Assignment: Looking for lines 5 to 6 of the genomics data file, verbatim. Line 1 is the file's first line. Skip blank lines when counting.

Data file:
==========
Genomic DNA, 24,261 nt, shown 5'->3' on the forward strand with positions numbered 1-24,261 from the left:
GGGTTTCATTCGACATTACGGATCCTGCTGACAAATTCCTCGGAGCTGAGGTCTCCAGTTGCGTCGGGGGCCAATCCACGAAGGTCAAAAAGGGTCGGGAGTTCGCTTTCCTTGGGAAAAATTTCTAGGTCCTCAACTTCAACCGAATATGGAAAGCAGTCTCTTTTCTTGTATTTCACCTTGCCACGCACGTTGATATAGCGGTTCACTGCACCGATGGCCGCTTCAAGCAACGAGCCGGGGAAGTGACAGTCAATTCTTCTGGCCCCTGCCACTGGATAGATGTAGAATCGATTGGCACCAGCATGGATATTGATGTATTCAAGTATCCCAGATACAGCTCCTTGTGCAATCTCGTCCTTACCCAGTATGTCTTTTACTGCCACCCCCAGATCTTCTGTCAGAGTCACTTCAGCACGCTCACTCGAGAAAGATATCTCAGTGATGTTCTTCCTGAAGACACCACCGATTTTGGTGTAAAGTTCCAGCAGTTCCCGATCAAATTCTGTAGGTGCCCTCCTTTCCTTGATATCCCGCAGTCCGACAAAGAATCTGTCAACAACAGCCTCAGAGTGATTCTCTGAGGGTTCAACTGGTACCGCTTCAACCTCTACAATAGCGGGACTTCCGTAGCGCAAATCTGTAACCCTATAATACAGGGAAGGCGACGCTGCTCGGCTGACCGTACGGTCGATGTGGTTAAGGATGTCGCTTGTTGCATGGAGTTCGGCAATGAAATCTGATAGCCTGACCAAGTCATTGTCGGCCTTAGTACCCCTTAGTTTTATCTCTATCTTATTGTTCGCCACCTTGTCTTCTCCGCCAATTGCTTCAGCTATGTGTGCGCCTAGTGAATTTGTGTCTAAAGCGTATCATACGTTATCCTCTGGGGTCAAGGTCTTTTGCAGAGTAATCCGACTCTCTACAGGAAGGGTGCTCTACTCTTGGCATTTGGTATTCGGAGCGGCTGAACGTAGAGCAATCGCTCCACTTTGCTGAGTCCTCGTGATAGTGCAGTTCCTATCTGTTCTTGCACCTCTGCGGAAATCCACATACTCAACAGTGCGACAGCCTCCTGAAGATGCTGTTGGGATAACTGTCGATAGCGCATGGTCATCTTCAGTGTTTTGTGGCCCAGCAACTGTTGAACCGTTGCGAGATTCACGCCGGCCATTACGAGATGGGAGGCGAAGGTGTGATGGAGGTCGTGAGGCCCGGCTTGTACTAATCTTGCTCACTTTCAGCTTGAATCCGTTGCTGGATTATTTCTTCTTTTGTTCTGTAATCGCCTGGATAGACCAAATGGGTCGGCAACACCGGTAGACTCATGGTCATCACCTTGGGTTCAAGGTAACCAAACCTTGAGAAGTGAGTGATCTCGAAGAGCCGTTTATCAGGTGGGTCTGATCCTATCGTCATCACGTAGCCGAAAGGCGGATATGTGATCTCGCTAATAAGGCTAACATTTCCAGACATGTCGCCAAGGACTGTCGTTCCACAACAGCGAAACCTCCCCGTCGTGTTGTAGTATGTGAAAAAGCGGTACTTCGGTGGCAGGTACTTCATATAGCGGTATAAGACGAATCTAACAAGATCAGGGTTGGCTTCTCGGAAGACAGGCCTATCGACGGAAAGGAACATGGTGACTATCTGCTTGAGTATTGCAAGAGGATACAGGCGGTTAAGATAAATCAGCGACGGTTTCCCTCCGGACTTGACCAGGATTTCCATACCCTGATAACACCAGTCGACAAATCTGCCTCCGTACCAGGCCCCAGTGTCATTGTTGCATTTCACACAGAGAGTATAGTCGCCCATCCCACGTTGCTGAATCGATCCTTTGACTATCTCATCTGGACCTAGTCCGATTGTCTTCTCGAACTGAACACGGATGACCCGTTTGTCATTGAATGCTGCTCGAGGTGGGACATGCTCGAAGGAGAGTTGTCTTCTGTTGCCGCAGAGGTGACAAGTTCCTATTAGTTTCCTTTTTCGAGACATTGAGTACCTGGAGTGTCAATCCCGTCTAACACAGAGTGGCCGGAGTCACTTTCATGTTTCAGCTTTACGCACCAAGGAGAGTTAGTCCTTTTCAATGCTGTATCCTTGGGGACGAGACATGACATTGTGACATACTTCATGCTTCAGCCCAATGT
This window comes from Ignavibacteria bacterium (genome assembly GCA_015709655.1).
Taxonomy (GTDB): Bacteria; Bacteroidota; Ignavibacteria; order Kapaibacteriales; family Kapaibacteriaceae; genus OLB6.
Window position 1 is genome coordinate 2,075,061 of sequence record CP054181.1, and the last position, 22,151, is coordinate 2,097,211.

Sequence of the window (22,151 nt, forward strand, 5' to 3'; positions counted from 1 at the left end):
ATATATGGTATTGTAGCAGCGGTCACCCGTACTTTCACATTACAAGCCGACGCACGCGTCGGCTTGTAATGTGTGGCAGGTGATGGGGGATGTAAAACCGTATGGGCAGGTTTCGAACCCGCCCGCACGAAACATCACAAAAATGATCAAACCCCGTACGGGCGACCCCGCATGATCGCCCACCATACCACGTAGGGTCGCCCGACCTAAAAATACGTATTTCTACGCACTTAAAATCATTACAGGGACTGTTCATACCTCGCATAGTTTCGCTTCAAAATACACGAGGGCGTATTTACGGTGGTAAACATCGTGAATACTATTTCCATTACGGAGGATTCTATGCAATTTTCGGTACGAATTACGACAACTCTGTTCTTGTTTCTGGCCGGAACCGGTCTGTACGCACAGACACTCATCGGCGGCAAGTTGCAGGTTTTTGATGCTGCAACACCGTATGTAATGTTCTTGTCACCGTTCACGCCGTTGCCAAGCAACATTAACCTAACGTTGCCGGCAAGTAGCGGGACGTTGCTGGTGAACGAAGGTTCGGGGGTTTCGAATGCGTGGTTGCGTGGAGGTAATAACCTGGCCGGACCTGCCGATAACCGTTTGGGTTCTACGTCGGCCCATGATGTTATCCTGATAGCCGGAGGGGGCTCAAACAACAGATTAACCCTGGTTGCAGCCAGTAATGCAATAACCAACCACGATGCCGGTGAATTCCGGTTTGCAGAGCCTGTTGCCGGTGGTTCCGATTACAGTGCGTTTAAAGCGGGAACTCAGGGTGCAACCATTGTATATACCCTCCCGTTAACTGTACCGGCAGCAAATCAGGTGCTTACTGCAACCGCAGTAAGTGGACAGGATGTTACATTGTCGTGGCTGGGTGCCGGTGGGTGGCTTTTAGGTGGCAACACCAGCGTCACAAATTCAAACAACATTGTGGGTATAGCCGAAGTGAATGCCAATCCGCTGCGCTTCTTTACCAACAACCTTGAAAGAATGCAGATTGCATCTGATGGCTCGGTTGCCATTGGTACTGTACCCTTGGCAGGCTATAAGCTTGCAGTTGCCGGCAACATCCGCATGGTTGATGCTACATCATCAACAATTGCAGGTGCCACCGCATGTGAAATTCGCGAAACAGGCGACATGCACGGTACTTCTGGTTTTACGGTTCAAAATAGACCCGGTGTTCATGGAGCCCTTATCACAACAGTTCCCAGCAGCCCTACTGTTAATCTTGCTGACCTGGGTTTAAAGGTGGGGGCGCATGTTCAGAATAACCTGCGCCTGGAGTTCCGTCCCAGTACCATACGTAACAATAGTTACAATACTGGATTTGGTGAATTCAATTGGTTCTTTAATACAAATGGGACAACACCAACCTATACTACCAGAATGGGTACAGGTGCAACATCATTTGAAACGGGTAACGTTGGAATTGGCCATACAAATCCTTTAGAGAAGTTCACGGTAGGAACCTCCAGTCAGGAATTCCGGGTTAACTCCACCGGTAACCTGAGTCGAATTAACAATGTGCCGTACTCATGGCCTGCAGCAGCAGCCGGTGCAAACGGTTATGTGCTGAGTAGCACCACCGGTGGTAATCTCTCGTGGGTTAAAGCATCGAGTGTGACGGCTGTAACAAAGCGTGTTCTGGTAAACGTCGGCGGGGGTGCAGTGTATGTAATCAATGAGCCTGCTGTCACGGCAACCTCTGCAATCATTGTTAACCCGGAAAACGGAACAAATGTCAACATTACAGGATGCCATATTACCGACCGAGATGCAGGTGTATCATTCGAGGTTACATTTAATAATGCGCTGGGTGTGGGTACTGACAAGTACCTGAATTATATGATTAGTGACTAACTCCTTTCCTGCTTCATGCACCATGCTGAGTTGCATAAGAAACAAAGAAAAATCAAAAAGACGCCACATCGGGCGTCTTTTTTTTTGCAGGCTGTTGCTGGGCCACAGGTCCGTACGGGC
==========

Window position 1 is genome coordinate 2,075,061 of sequence record CP054181.1, and the last position, 22,151, is coordinate 2,097,211.

Sequence of the window (22,151 nt, forward strand, 5' to 3'; positions counted from 1 at the left end):